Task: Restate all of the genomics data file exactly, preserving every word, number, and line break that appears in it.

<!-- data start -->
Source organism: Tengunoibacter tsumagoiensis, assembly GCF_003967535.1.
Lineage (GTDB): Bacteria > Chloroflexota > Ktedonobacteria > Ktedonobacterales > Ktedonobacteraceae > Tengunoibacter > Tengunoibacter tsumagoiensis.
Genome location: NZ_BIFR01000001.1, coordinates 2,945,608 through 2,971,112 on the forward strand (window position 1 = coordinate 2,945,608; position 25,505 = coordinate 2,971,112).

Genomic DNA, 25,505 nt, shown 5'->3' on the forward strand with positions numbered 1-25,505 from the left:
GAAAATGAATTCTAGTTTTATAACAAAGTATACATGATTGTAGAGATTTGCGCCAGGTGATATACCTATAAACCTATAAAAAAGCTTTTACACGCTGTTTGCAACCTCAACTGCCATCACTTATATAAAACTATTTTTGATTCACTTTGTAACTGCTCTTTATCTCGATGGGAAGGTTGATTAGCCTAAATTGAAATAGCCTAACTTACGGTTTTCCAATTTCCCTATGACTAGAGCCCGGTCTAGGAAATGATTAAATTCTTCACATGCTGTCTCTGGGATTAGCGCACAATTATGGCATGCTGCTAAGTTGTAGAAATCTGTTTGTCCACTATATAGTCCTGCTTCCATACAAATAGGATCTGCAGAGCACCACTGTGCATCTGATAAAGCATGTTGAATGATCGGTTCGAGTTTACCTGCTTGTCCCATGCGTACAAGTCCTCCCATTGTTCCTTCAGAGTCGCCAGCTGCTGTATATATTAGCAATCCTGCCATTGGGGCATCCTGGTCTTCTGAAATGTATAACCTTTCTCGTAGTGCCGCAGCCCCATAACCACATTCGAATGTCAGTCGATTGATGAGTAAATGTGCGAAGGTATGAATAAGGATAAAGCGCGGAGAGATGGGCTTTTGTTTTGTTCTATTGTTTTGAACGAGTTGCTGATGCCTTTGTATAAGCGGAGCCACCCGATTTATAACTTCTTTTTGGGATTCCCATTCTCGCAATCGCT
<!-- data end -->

Source organism: Tengunoibacter tsumagoiensis, assembly GCF_003967535.1.
Lineage (GTDB): Bacteria > Chloroflexota > Ktedonobacteria > Ktedonobacterales > Ktedonobacteraceae > Tengunoibacter > Tengunoibacter tsumagoiensis.
Genome location: NZ_BIFR01000001.1, coordinates 2,945,608 through 2,971,112 on the forward strand (window position 1 = coordinate 2,945,608; position 25,505 = coordinate 2,971,112).

Genomic DNA, 25,505 nt, shown 5'->3' on the forward strand with positions numbered 1-25,505 from the left:
GAAAATGAATTCTAGTTTTATAACAAAGTATACATGATTGTAGAGATTTGCGCCAGGTGATATACCTATAAACCTATAAAAAAGCTTTTACACGCTGTTTGCAACCTCAACTGCCATCACTTATATAAAACTATTTTTGATTCACTTTGTAACTGCTCTTTATCTCGATGGGAAGGTTGATTAGCCTAAATTGAAATAGCCTAACTTACGGTTTTCCAATTTCCCTATGACTAGAGCCCGGTCTAGGAAATGATTAAATTCTTCACATGCTGTCTCTGGGATTAGCGCACAATTATGGCATGCTGCTAAGTTGTAGAAATCTGTTTGTCCACTATATAGTCCTGCTTCCATACAAATAGGATCTGCAGAGCACCACTGTGCATCTGATAAAGCATGTTGAATGATCGGTTCGAGTTTACCTGCTTGTCCCATGCGTACAAGTCCTCCCATTGTTCCTTCAGAGTCGCCAGCTGCTGTATATATTAGCAATCCTGCCATTGGGGCATCCTGGTCTTCTGAAATGTATAACCTTTCTCGTAGTGCCGCAGCCCCATAACCACATTCGAATGTCAGTCGATTGATGAGTAAATGTGCGAAGGTATGAATAAGGATAAAGCGCGGAGAGATGGGCTTTTGTTTTGTTCTATTGTTTTGAACGAGTTGCTGATGCCTTTGTATAAGCGGAGCCACCCGATTTATAACTTCTTTTTGGGATTCCCATTCTCGCAATCGCT